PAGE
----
Have you considered a gap year? Do you think it will help you get a better idea of how you want to spend your life post-work? What would you focus on while you’re in the gap? Do you have any projects that you started way back when and would like to revive? Please share your thoughts with the community!
Funny, I’ve been thinking about my looming ‘retirement’ as a “redirection”, as I don’t feel ready to retire. I do want my time to be my own though, and I’ve never been entrepreneurial. But I need time to figure things out, and then maybe I’ll look at projects or whatever to get involved in. Right now I don’t want to be tied down by any obligations. Hence I’ve been vaguely looking at it as a gap year. Stories like this validate my musings.
Ava, I find that I’m not a tough taskmaster – I give myself plenty of “me” time even as I pursue my many projects. So just be kind to yourself! Another advantage of having something to work on is that in the process you learn so much. It’s good to keep exercising your brain, right? It seems that everything you do today requires a learning curve for the technology involved. Instead of letting that intimidate me, I look at it as a built-in brain exercise.
This might just be what I needed to ge me motivated. Is there such a thing as a gap year after retirement? If so, I am the personification of just that. I had retired and had just been divorced from an eight year toxic marriage. I was spending a great deal of time with 4 of my five children that live in the north east although I had moved to sunny Florida about 14 years before. On one of my visits to my youngest daughter, she one day reminded me that her new home was just a few minutes from my deceased, first husband and our best man and maid of honor. Because I was not familiar with Long Island, NY, I was totally oblivious of their proximity. In order to spare you a very detailed but pleasant narrative I’ll get to the point. Jean and Tony, the couple previously mentioned, and I renewed our disconnected relationship. It was a bittersweet reunion because Jean had been diagnosed with dementia 10 years prior. It had been very difficult for their 5 children and for Tony. Although we kept in touch, not four months later, Tony emailed me to tell me Jean had peacefully passed away in her sleep.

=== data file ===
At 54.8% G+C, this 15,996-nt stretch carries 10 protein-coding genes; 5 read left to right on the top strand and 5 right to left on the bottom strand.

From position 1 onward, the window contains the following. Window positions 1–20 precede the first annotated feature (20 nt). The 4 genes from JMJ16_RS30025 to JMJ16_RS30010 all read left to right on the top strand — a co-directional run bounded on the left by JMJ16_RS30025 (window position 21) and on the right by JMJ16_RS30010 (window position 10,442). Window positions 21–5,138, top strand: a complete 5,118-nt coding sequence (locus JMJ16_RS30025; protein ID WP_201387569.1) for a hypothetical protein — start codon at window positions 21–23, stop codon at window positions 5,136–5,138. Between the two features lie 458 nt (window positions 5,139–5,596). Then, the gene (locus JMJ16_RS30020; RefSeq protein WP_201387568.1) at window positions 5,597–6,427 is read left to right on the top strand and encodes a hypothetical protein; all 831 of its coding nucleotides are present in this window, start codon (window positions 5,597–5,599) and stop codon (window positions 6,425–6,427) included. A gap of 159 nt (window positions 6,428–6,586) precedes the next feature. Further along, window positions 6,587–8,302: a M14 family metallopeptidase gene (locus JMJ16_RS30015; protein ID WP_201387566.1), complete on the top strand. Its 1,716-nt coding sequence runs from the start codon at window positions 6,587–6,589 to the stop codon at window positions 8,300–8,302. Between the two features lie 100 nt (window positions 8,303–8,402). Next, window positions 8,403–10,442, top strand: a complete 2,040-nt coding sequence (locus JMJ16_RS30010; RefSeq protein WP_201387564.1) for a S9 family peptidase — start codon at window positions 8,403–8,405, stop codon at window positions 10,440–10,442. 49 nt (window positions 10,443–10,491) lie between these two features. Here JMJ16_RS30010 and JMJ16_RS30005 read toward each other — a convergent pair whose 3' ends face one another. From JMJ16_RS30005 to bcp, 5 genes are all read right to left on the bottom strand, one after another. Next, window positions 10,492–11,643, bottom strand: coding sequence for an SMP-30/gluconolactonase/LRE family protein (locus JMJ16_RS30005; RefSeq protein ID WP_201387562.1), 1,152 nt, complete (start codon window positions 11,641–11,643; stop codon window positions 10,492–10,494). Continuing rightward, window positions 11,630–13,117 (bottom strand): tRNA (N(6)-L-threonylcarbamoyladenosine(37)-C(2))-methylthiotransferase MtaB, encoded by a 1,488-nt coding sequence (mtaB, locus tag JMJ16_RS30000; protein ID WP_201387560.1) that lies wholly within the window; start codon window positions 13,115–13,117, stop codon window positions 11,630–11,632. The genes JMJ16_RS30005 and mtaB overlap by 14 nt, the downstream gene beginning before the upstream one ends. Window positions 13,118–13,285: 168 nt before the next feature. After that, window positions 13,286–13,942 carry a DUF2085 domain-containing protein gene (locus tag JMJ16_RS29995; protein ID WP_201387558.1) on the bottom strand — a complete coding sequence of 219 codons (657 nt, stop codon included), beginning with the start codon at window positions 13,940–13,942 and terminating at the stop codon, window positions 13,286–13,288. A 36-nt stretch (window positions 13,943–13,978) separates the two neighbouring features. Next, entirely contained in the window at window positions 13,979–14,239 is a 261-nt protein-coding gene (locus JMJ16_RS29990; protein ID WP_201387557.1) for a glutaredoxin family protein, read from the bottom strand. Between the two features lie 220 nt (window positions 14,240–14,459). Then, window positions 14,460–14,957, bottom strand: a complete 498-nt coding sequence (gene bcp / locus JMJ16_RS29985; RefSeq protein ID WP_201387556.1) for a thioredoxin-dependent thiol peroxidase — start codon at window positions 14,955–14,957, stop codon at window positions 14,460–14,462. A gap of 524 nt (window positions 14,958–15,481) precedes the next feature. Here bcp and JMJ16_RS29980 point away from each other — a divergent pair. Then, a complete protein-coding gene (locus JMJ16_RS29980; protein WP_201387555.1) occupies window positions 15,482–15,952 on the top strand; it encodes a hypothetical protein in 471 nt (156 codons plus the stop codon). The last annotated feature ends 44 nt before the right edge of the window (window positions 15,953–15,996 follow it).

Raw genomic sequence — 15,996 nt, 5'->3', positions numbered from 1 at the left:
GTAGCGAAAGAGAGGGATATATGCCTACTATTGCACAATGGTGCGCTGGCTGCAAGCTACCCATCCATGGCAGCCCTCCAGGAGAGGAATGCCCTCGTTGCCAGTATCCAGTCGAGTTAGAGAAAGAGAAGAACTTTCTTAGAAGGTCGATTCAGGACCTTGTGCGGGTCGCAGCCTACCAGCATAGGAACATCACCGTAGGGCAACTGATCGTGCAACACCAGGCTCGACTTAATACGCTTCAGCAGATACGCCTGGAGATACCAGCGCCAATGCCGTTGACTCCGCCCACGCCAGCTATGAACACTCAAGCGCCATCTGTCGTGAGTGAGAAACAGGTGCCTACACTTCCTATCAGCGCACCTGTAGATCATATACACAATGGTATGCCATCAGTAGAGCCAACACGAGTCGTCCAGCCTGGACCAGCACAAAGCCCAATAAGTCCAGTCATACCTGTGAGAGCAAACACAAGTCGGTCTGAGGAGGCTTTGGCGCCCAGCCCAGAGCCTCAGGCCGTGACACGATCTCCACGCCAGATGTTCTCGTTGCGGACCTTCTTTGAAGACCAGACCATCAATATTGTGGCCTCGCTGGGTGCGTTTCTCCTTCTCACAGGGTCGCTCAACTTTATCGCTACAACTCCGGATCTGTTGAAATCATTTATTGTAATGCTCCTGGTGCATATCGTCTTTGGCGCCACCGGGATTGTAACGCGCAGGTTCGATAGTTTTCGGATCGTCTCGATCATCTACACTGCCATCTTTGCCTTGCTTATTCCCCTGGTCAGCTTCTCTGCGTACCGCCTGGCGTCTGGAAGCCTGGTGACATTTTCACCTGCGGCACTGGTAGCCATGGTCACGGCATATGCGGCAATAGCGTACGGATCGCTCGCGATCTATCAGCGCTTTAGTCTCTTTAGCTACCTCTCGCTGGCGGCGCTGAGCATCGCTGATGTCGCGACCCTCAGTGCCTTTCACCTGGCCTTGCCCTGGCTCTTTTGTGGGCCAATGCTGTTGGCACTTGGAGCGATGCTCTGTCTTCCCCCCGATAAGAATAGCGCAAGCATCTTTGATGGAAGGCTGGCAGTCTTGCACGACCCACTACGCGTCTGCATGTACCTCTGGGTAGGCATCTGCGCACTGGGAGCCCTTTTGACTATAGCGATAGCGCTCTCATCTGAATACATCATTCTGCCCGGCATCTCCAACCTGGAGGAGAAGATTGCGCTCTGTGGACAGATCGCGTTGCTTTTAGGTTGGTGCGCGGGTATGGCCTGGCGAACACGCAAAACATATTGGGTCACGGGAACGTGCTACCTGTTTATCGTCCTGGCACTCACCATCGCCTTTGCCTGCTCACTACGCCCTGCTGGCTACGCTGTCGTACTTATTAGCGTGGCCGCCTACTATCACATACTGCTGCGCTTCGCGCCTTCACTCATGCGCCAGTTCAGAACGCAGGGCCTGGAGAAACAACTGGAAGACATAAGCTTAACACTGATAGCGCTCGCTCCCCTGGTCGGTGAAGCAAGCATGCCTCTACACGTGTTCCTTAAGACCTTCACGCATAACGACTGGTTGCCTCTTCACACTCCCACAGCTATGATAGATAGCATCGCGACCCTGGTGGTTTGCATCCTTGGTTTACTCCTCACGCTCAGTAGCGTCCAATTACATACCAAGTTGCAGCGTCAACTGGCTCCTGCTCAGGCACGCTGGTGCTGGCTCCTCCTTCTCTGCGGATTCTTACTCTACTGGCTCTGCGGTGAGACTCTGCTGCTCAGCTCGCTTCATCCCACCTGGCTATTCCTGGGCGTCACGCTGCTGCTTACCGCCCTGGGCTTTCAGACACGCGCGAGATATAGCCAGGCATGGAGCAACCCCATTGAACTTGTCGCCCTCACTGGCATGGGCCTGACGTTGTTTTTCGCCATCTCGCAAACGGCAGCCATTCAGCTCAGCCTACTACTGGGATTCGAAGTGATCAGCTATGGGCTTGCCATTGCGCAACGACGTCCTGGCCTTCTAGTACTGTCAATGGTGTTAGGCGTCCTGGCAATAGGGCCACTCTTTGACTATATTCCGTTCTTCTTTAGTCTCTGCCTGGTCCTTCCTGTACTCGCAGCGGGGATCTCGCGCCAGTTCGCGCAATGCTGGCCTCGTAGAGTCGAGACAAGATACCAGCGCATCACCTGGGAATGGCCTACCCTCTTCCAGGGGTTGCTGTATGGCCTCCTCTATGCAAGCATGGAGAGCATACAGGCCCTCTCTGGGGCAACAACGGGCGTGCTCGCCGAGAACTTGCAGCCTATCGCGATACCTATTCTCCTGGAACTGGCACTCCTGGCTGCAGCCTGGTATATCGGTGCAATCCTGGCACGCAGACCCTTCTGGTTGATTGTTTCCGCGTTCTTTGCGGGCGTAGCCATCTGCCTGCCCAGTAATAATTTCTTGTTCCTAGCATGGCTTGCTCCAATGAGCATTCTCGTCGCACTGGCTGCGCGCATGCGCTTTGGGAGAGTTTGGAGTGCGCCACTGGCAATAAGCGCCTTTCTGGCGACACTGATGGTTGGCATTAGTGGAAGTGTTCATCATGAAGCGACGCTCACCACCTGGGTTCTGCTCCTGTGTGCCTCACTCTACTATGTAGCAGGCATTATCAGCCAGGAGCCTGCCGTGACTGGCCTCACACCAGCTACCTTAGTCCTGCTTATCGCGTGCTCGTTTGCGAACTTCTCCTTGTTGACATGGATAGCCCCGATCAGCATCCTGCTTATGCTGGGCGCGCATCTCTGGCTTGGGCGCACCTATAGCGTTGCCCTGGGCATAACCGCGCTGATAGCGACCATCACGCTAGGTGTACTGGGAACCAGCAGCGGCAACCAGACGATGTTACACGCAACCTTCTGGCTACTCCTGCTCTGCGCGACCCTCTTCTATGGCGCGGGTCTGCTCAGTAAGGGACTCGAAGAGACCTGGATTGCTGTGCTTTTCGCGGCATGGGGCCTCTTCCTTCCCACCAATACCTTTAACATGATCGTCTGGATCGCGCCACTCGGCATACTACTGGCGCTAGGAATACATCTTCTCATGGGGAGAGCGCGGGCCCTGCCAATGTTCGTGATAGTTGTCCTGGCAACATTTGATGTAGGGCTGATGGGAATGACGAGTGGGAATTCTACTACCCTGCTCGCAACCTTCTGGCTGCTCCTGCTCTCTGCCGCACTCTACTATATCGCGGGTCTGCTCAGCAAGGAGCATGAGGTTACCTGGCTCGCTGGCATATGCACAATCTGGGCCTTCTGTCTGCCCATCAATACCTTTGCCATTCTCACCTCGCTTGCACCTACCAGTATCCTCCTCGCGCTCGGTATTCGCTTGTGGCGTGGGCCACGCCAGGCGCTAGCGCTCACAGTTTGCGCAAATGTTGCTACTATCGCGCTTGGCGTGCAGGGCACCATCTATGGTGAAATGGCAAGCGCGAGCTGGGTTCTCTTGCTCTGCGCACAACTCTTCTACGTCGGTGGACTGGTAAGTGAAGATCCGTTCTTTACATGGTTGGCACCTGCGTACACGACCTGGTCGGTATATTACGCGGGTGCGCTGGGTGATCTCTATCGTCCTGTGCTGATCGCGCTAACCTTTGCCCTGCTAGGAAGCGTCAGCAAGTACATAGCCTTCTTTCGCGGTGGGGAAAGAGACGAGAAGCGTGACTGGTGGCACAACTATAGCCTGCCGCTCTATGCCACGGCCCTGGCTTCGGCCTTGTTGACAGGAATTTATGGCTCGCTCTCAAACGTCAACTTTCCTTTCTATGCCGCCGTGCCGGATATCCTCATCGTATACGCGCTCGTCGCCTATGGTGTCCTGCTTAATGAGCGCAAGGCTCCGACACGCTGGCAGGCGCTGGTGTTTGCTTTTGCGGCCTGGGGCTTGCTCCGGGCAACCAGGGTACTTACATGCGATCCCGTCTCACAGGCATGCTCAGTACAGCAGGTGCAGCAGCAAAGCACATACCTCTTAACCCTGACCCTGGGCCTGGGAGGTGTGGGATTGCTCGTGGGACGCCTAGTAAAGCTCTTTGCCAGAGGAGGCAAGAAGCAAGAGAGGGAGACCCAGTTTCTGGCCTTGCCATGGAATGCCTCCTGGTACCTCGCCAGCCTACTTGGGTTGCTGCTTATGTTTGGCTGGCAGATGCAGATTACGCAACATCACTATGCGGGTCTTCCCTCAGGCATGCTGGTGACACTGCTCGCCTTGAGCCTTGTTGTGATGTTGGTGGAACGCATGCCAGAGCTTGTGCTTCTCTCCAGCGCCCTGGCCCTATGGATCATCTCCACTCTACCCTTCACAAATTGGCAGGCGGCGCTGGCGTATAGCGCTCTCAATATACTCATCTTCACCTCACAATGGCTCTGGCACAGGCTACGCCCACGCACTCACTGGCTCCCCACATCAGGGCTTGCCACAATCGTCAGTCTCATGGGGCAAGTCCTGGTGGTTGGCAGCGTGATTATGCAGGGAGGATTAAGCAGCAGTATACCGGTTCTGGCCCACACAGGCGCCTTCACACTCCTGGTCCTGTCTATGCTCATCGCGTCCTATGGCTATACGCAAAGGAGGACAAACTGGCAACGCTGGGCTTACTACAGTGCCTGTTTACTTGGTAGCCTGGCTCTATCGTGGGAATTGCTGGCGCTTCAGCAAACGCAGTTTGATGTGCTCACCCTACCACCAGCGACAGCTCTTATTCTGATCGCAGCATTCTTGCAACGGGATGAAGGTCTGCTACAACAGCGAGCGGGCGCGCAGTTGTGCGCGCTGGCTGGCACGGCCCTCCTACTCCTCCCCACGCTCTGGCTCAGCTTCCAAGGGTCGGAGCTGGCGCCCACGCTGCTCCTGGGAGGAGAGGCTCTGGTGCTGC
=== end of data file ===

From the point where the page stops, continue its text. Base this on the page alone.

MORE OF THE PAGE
From that point on Tony and I continued communicating via email and then one day he suggested we FaceTime. I’m sure by now you have guessed that our friendship blossomed into something more. So what does this have to do with a ‘gap year’? Well I have kept at least 98% of our emails and I have been threatening to write of our beautiful love story. I often say that God has saved the best for last.
But I truly believe there is a way of compiling these emails into a truly inspiring memoir or collection. I just am not sure how to start. But this article about a gap year has triggered something in me. Thank you. I am certainly open to any suggestions. Thank you. Thank you.
Frances, your story is inspiring! I’m not sure whether I’d call that a gap year or another twist and turn that tends to describe our life map, and retirement itself can include a project like writing a love memoir. Please feel free to contact me at email@example.com if you’d like to explore ideas. I know we could come up with something. There are other Sixty and Me authors/coaches as well who have articles addressing memoir. I’m very happy for you that you and Tony rediscovered each other.